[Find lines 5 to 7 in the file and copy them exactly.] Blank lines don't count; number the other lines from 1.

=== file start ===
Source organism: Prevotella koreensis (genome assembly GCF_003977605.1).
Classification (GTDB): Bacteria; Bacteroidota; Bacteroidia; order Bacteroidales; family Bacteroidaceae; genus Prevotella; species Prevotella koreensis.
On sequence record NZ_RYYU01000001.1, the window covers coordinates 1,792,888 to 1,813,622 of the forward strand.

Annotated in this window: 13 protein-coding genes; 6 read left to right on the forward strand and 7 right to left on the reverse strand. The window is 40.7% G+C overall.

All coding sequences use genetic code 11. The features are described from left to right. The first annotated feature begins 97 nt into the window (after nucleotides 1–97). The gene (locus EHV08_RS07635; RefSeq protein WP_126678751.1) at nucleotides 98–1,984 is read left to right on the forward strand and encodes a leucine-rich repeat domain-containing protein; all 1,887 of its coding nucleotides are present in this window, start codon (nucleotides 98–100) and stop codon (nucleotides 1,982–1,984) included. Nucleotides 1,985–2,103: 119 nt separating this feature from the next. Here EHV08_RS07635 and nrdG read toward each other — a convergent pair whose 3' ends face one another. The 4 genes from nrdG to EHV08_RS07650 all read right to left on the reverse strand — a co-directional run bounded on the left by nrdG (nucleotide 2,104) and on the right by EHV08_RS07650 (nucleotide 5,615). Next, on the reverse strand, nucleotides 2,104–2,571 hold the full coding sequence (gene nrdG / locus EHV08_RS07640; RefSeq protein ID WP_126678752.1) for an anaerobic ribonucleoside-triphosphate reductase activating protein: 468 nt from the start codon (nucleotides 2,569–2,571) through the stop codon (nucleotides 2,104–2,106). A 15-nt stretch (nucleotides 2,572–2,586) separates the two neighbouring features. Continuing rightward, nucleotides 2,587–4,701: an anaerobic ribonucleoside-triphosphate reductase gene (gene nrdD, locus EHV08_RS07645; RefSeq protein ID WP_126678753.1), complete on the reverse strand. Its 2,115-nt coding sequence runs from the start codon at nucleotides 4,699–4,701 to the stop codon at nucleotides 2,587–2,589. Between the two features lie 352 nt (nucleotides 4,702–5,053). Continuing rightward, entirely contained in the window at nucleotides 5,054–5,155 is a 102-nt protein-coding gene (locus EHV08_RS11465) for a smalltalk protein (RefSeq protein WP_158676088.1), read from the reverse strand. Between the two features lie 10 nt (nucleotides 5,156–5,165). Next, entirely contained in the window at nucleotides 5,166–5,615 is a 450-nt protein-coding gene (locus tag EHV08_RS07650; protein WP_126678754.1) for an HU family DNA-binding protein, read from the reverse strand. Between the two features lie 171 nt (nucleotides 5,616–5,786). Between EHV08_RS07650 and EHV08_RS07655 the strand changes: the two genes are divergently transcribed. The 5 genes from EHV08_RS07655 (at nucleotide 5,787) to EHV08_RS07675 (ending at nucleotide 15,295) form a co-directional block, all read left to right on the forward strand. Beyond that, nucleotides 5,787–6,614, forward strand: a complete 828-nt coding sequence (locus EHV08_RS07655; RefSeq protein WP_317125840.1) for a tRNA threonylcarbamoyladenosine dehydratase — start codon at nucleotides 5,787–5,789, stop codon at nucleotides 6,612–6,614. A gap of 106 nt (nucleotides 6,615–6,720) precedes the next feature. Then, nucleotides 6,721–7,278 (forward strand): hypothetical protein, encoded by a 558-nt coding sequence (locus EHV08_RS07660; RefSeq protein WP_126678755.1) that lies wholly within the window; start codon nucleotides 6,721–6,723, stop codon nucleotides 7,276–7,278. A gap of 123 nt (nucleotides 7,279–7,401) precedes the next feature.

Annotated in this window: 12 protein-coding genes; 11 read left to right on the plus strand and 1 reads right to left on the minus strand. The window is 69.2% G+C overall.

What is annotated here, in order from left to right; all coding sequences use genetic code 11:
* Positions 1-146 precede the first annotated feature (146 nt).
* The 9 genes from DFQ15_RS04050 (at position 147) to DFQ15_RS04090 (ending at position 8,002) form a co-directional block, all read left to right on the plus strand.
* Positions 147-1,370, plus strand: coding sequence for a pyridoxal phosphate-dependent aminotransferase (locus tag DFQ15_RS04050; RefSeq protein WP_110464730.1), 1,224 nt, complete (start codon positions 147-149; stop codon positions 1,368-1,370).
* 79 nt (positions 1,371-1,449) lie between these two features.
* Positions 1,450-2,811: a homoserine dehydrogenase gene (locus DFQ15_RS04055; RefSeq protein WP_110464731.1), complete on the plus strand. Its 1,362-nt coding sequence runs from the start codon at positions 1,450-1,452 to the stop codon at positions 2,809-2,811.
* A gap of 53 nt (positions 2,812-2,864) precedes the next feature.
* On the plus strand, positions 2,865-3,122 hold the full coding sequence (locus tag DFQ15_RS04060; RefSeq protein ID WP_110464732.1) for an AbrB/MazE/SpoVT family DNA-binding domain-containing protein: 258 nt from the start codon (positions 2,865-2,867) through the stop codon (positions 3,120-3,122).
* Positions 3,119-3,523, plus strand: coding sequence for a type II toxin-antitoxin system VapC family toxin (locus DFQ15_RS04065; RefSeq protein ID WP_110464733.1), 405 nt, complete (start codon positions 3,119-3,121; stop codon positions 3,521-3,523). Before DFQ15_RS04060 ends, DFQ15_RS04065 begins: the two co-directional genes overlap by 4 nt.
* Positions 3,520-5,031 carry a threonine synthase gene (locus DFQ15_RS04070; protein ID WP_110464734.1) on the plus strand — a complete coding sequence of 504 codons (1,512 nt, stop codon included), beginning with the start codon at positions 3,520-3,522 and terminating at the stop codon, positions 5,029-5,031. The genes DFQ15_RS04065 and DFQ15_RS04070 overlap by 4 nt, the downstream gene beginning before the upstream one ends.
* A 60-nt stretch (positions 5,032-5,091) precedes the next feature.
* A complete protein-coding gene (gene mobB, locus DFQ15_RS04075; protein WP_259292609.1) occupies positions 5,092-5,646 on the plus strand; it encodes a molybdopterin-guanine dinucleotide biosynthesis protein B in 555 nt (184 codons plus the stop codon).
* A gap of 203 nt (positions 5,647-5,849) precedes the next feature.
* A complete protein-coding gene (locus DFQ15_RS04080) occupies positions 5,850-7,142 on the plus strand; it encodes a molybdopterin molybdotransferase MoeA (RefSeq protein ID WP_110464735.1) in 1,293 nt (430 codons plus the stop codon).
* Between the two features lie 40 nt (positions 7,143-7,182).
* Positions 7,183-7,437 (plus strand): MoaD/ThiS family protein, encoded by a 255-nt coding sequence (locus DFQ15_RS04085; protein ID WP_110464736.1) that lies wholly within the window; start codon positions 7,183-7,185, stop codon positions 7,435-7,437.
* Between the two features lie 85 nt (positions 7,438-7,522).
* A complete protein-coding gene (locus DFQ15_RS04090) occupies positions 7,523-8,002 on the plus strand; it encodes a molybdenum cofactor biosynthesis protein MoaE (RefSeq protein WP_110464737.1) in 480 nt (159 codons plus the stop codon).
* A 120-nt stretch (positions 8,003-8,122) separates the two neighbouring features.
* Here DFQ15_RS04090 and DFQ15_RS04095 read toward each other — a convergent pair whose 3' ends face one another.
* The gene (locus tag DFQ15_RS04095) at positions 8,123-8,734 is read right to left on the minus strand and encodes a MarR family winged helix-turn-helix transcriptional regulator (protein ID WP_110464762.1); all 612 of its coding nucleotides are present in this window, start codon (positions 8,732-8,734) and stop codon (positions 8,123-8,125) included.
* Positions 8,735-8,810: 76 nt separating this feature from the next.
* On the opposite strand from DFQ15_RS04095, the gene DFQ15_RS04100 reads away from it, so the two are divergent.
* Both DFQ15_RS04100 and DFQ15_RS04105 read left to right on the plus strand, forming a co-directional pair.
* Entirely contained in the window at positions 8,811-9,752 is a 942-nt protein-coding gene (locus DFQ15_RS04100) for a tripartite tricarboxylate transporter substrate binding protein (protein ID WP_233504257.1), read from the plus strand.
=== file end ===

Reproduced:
All coding sequences use genetic code 11. The features are described from left to right. The first annotated feature begins 97 nt into the window (after nucleotides 1–97). The gene (locus EHV08_RS07635; RefSeq protein WP_126678751.1) at nucleotides 98–1,984 is read left to right on the forward strand and encodes a leucine-rich repeat domain-containing protein; all 1,887 of its coding nucleotides are present in this window, start codon (nucleotides 98–100) and stop codon (nucleotides 1,982–1,984) included. Nucleotides 1,985–2,103: 119 nt separating this feature from the next. Here EHV08_RS07635 and nrdG read toward each other — a convergent pair whose 3' ends face one another. The 4 genes from nrdG to EHV08_RS07650 all read right to left on the reverse strand — a co-directional run bounded on the left by nrdG (nucleotide 2,104) and on the right by EHV08_RS07650 (nucleotide 5,615). Next, on the reverse strand, nucleotides 2,104–2,571 hold the full coding sequence (gene nrdG / locus EHV08_RS07640; RefSeq protein ID WP_126678752.1) for an anaerobic ribonucleoside-triphosphate reductase activating protein: 468 nt from the start codon (nucleotides 2,569–2,571) through the stop codon (nucleotides 2,104–2,106). A 15-nt stretch (nucleotides 2,572–2,586) separates the two neighbouring features. Continuing rightward, nucleotides 2,587–4,701: an anaerobic ribonucleoside-triphosphate reductase gene (gene nrdD, locus EHV08_RS07645; RefSeq protein ID WP_126678753.1), complete on the reverse strand. Its 2,115-nt coding sequence runs from the start codon at nucleotides 4,699–4,701 to the stop codon at nucleotides 2,587–2,589. Between the two features lie 352 nt (nucleotides 4,702–5,053). Continuing rightward, entirely contained in the window at nucleotides 5,054–5,155 is a 102-nt protein-coding gene (locus EHV08_RS11465) for a smalltalk protein (RefSeq protein WP_158676088.1), read from the reverse strand. Between the two features lie 10 nt (nucleotides 5,156–5,165). Next, entirely contained in the window at nucleotides 5,166–5,615 is a 450-nt protein-coding gene (locus tag EHV08_RS07650; protein WP_126678754.1) for an HU family DNA-binding protein, read from the reverse strand. Between the two features lie 171 nt (nucleotides 5,616–5,786). Between EHV08_RS07650 and EHV08_RS07655 the strand changes: the two genes are divergently transcribed. The 5 genes from EHV08_RS07655 (at nucleotide 5,787) to EHV08_RS07675 (ending at nucleotide 15,295) form a co-directional block, all read left to right on the forward strand. Beyond that, nucleotides 5,787–6,614, forward strand: a complete 828-nt coding sequence (locus EHV08_RS07655; RefSeq protein WP_317125840.1) for a tRNA threonylcarbamoyladenosine dehydratase — start codon at nucleotides 5,787–5,789, stop codon at nucleotides 6,612–6,614. A gap of 106 nt (nucleotides 6,615–6,720) precedes the next feature. Then, nucleotides 6,721–7,278 (forward strand): hypothetical protein, encoded by a 558-nt coding sequence (locus EHV08_RS07660; RefSeq protein WP_126678755.1) that lies wholly within the window; start codon nucleotides 6,721–6,723, stop codon nucleotides 7,276–7,278. A gap of 123 nt (nucleotides 7,279–7,401) precedes the next feature.

Annotated in this window: 12 protein-coding genes; 11 read left to right on the plus strand and 1 reads right to left on the minus strand. The window is 69.2% G+C overall.

What is annotated here, in order from left to right; all coding sequences use genetic code 11: